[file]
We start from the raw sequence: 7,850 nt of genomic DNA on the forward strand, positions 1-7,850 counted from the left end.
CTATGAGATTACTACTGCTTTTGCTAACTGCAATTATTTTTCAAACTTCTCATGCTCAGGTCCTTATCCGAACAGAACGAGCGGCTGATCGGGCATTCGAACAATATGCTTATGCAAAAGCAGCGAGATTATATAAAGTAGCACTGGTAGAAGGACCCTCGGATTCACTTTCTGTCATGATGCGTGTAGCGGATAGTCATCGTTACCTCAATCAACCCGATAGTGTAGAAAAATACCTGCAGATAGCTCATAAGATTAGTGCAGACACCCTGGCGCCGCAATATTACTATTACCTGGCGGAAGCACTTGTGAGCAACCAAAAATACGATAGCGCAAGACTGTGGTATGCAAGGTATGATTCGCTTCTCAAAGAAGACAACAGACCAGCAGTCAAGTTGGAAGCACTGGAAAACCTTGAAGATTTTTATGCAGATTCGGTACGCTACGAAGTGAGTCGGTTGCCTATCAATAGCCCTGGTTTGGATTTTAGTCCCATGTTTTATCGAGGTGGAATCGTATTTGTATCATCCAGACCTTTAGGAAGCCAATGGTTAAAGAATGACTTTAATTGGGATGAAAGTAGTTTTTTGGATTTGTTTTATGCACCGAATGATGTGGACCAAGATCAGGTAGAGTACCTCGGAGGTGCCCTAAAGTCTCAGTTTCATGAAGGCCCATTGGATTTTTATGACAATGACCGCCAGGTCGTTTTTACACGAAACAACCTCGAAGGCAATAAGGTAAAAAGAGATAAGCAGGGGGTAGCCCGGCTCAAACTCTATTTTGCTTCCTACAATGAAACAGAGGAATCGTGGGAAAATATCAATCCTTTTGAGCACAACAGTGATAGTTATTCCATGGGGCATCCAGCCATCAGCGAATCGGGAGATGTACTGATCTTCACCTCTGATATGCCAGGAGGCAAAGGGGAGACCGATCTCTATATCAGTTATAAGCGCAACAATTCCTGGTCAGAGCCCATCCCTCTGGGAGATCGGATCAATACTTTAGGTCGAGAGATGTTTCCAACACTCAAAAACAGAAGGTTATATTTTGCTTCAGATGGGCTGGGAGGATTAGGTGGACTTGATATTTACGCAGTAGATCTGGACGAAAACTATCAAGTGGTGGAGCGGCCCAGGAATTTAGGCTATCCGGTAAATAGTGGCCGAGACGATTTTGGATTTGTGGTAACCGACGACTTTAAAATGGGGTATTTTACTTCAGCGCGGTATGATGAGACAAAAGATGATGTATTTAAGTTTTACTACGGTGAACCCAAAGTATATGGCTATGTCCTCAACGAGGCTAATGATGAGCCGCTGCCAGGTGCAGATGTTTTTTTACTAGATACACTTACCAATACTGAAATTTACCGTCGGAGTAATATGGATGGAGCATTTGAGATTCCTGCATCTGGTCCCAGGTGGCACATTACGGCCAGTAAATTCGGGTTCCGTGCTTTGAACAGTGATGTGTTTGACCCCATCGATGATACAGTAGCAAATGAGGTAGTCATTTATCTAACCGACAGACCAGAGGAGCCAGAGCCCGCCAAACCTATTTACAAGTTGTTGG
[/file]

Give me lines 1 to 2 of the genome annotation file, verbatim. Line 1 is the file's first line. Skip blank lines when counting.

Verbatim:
We start from the raw sequence: 7,850 nt of genomic DNA on the forward strand, positions 1-7,850 counted from the left end.
CTATGAGATTACTACTGCTTTTGCTAACTGCAATTATTTTTCAAACTTCTCATGCTCAGGTCCTTATCCGAACAGAACGAGCGGCTGATCGGGCATTCGAACAATATGCTTATGCAAAAGCAGCGAGATTATATAAAGTAGCACTGGTAGAAGGACCCTCGGATTCACTTTCTGTCATGATGCGTGTAGCGGATAGTCATCGTTACCTCAATCAACCCGATAGTGTAGAAAAATACCTGCAGATAGCTCATAAGATTAGTGCAGACACCCTGGCGCCGCAATATTACTATTACCTGGCGGAAGCACTTGTGAGCAACCAAAAATACGATAGCGCAAGACTGTGGTATGCAAGGTATGATTCGCTTCTCAAAGAAGACAACAGACCAGCAGTCAAGTTGGAAGCACTGGAAAACCTTGAAGATTTTTATGCAGATTCGGTACGCTACGAAGTGAGTCGGTTGCCTATCAATAGCCCTGGTTTGGATTTTAGTCCCATGTTTTATCGAGGTGGAATCGTATTTGTATCATCCAGACCTTTAGGAAGCCAATGGTTAAAGAATGACTTTAATTGGGATGAAAGTAGTTTTTTGGATTTGTTTTATGCACCGAATGATGTGGACCAAGATCAGGTAGAGTACCTCGGAGGTGCCCTAAAGTCTCAGTTTCATGAAGGCCCATTGGATTTTTATGACAATGACCGCCAGGTCGTTTTTACACGAAACAACCTCGAAGGCAATAAGGTAAAAAGAGATAAGCAGGGGGTAGCCCGGCTCAAACTCTATTTTGCTTCCTACAATGAAACAGAGGAATCGTGGGAAAATATCAATCCTTTTGAGCACAACAGTGATAGTTATTCCATGGGGCATCCAGCCATCAGCGAATCGGGAGATGTACTGATCTTCACCTCTGATATGCCAGGAGGCAAAGGGGAGACCGATCTCTATATCAGTTATAAGCGCAACAATTCCTGGTCAGAGCCCATCCCTCTGGGAGATCGGATCAATACTTTAGGTCGAGAGATGTTTCCAACACTCAAAAACAGAAGGTTATATTTTGCTTCAGATGGGCTGGGAGGATTAGGTGGACTTGATATTTACGCAGTAGATCTGGACGAAAACTATCAAGTGGTGGAGCGGCCCAGGAATTTAGGCTATCCGGTAAATAGTGGCCGAGACGATTTTGGATTTGTGGTAACCGACGACTTTAAAATGGGGTATTTTACTTCAGCGCGGTATGATGAGACAAAAGATGATGTATTTAAGTTTTACTACGGTGAACCCAAAGTATATGGCTATGTCCTCAACGAGGCTAATGATGAGCCGCTGCCAGGTGCAGATGTTTTTTTACTAGATACACTTACCAATACTGAAATTTACCGTCGGAGTAATATGGATGGAGCATTTGAGATTCCTGCATCTGGTCCCAGGTGGCACATTACGGCCAGTAAATTCGGGTTCCGTGCTTTGAACAGTGATGTGTTTGACCCCATCGATGATACAGTAGCAAATGAGGTAGTCATTTATCTAACCGACAGACCAGAGGAGCCAGAGCCCGCCAAACCTATTTACAAGTTGTTGG